Published: Fri, July 14, 2017
Science | By Hubert Green

Luxury phone-maker Vertu collapses

Luxury phone-maker Vertu collapses

Vertu will be forced to liquidate its UK-based manufacturing arm after the luxury phone maker has failed to cover its £128m deficit, of which Vertu owner Murat Hakan Uzan meant to pay £1.9m. As a result, all its manufacturing operations shut down and 200 jobs lost. The latter, on the other hand, claimed that his plans to invest £1.9 million ($2.46 million) in the business and get it back on its feet crumbled when he found out that Vertu has £128 million ($165.5 million) in unpaid bills, salaries, and debts. Its old owner - Hong Kong hedge fund manager Gary Chen - claimed that he still hasn't received the £50 million ($61 million) he was supposed to get for selling the company to businessman Hakan Uzan back in March.

Founded by Nokia in 1998, the handset maker was known for creating handsets out of the ordinary. The phones have included models coated in expensive leathers, built from premium metals, and even included buttons made from precious jewels, all contributing toward that high price point.

Vertu phones carry hefty price tags - its Signature range starts at £11,100, and one model featuring 18-carat red gold costs £39,100.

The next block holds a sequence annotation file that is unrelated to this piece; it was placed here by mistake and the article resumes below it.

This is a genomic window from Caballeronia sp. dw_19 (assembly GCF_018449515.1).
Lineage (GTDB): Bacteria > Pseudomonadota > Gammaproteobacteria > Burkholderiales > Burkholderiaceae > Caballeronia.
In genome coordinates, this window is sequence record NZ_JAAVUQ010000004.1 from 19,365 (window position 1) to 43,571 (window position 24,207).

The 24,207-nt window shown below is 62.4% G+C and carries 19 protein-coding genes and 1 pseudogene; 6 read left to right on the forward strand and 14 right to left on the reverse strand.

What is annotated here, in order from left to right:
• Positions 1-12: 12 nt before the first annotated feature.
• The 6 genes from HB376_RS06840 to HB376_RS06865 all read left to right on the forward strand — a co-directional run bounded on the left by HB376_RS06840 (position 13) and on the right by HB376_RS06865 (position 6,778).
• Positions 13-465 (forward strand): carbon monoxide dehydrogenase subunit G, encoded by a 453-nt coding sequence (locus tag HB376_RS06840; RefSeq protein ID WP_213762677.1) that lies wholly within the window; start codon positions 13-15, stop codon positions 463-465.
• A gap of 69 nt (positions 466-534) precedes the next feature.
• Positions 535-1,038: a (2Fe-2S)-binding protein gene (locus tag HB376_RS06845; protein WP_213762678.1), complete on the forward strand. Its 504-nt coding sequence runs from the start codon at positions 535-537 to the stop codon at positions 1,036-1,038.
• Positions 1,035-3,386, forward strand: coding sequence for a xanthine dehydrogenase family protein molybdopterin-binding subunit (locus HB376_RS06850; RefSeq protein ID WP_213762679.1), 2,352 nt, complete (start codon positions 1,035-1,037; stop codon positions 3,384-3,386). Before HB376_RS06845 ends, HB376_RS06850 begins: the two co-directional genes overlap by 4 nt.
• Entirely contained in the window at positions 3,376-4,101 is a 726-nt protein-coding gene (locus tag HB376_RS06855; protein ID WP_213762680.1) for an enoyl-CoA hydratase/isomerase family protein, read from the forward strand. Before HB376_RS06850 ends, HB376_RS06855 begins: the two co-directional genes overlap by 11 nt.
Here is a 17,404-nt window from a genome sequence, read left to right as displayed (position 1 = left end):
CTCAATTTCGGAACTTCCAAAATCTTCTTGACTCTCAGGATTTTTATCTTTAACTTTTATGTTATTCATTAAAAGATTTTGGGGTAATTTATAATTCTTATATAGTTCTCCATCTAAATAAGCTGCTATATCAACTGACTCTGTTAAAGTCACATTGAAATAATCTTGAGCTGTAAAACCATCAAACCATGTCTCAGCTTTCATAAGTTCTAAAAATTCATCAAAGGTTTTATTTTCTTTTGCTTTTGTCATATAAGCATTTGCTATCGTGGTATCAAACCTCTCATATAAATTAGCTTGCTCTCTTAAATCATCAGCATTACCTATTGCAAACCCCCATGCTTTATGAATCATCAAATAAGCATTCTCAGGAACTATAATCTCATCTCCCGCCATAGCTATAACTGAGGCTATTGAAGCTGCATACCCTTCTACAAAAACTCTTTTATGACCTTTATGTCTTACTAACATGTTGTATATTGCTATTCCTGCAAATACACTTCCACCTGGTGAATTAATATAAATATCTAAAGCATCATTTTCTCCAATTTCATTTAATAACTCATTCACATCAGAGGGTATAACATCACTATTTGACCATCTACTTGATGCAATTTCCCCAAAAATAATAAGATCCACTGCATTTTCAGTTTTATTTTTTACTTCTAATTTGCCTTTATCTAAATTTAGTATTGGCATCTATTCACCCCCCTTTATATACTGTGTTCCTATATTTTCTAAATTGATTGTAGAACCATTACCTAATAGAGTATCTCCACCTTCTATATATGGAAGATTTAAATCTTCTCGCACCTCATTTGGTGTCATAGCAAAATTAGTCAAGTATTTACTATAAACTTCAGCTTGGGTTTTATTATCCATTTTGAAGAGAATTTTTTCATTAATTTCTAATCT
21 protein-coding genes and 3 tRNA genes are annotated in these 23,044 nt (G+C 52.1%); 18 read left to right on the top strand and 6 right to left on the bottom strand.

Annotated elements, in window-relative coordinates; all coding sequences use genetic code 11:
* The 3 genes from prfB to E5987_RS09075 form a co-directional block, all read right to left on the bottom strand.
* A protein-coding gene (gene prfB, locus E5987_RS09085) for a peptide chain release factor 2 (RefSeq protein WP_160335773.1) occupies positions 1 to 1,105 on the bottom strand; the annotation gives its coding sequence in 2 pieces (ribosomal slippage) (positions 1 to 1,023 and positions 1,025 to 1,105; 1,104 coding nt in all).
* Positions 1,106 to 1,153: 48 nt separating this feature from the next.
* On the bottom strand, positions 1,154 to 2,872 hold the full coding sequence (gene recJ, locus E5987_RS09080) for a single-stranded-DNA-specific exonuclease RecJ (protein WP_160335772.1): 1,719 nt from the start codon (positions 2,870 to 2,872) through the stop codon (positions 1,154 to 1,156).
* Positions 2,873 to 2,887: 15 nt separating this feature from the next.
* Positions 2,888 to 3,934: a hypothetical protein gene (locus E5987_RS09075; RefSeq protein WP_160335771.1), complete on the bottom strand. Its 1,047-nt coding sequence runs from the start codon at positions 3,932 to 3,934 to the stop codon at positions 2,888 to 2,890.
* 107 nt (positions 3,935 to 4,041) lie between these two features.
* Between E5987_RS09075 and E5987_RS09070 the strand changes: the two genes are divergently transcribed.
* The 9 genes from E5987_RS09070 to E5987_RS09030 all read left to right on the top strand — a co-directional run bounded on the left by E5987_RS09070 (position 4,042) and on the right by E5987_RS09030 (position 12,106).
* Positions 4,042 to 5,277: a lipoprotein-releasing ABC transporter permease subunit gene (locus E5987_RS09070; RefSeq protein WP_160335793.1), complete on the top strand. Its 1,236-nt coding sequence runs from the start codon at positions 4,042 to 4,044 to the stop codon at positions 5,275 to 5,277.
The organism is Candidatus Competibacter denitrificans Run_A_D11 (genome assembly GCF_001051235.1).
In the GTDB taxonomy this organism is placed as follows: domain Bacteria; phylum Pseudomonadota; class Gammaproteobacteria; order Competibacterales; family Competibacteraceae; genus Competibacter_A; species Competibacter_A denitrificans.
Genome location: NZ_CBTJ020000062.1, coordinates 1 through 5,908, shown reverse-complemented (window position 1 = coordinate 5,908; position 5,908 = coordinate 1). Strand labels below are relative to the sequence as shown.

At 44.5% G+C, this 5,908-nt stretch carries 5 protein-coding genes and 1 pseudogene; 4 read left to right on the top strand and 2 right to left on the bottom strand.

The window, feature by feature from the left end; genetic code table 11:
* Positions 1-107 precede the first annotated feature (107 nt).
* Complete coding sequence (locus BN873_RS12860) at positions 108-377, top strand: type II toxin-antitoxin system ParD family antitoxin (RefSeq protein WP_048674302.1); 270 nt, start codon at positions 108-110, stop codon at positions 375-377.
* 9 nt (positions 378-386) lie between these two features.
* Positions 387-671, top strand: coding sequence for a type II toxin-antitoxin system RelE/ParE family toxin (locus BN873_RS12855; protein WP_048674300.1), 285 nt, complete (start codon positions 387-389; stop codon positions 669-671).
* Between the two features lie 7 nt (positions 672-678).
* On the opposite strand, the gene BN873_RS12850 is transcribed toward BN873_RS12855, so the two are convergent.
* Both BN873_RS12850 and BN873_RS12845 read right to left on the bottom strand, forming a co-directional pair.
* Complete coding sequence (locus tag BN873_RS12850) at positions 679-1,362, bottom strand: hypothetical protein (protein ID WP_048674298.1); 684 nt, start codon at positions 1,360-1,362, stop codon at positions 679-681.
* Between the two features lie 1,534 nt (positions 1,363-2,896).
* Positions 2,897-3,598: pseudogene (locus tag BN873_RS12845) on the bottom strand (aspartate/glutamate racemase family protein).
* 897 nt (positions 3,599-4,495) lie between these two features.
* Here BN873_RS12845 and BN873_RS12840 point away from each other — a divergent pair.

The handsets were touted as being made from "only the most exquisite materials and cutting-edge technology".

"It is very unusual, they hand make the phone at incredibly low volumes and they were incredibly high-priced", said Ian Fogg, an analyst at IHS Technology.

"It is a hard material to work with", Mr Fogg told the BBC.

It seems that while there are many in the world with money to burn, paying thousands of pounds for these smartphones did not appeal to a client base large enough to keep the company afloat - especially when you bring competitors such as Apple and Samsung into the picture. An update on the company's fate and Uzan's possible efforts to save its brand may follow in the coming months.

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